The Bear That Wasn’t is a 1946 children’s book by film director and Looney Tunes alumnus Frank Tashlin. In 1967, Tashlin’s former Termite Terrace colleague Chuck Jones directed an animated short film based upon the book for Metro-Goldwyn-Mayer. Incidentally, The Bear That Wasn’t was the final animated short subject made by MGM and the second-to-last animated project for MGM (The Phantom Tollbooth would be the last). Despite having helped produce the short, Frank Tashlin reportedly was dissatisfied with this film adaptation of his own book.
A bear settles down for his long winter nap, and while he sleeps the progress of man continues. He wakes up to find himself in the middle of an industrial complex. He then gets mistaken by the foreman for a worker and is told to get to work. To this he responds, “But I’m not a man, I’m a bear”. He is then taken to each of his successive bosses, who try to convince him that he
“You are not a bear; you are a silly man who needs a shave and wears a fur coat.”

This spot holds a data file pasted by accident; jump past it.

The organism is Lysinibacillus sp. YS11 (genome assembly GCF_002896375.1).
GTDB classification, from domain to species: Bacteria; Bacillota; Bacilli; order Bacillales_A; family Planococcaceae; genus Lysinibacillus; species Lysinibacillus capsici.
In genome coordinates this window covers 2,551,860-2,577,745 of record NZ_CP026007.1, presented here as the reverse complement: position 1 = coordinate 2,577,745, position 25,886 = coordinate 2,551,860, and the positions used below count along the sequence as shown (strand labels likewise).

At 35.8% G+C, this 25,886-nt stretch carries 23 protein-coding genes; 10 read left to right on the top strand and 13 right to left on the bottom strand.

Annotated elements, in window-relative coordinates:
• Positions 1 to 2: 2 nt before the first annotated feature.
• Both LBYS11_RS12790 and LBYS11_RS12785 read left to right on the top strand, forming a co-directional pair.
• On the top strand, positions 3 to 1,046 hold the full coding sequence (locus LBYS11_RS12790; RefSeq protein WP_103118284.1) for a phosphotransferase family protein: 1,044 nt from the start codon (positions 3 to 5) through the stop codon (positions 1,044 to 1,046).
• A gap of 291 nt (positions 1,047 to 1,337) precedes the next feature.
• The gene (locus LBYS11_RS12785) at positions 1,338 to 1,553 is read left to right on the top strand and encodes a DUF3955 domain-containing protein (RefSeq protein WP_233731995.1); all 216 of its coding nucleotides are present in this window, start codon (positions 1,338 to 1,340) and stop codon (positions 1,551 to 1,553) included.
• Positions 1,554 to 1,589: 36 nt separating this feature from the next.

is just a “silly man who needs a shave and wears a fur coat”, reaching all the way up to an elderly president of the factory who concludes he cannot be a bear because “all bears live in the zoo”. The bear is taken to the zoo, hoping to gain support from his own species, but even the zoo bears claim he is not a bear, because if he was “he’d be behind bars like us”. Eventually he concludes that he must be a “silly man”, and works hard at the factory to the satisfaction of the foreman and the other bosses. However, winter comes again, and he feels cold. He wishes he knew what a “silly man” would do to get warm. But in the end he finds a cave and enters, feeling comfortable and bear-like once more. As the bear is sleeping, he reflects on the events of the year, as the narrator concludes that because all the bosses and even the zoo bears disbelieved he was a bear, did not make it so. “The truth is he was not a silly man…and he was not a silly bear, either”.
Narrated by Keenan Wynn.
Music composed by Walter Schumann.
Adapted and directed by Robert Welch.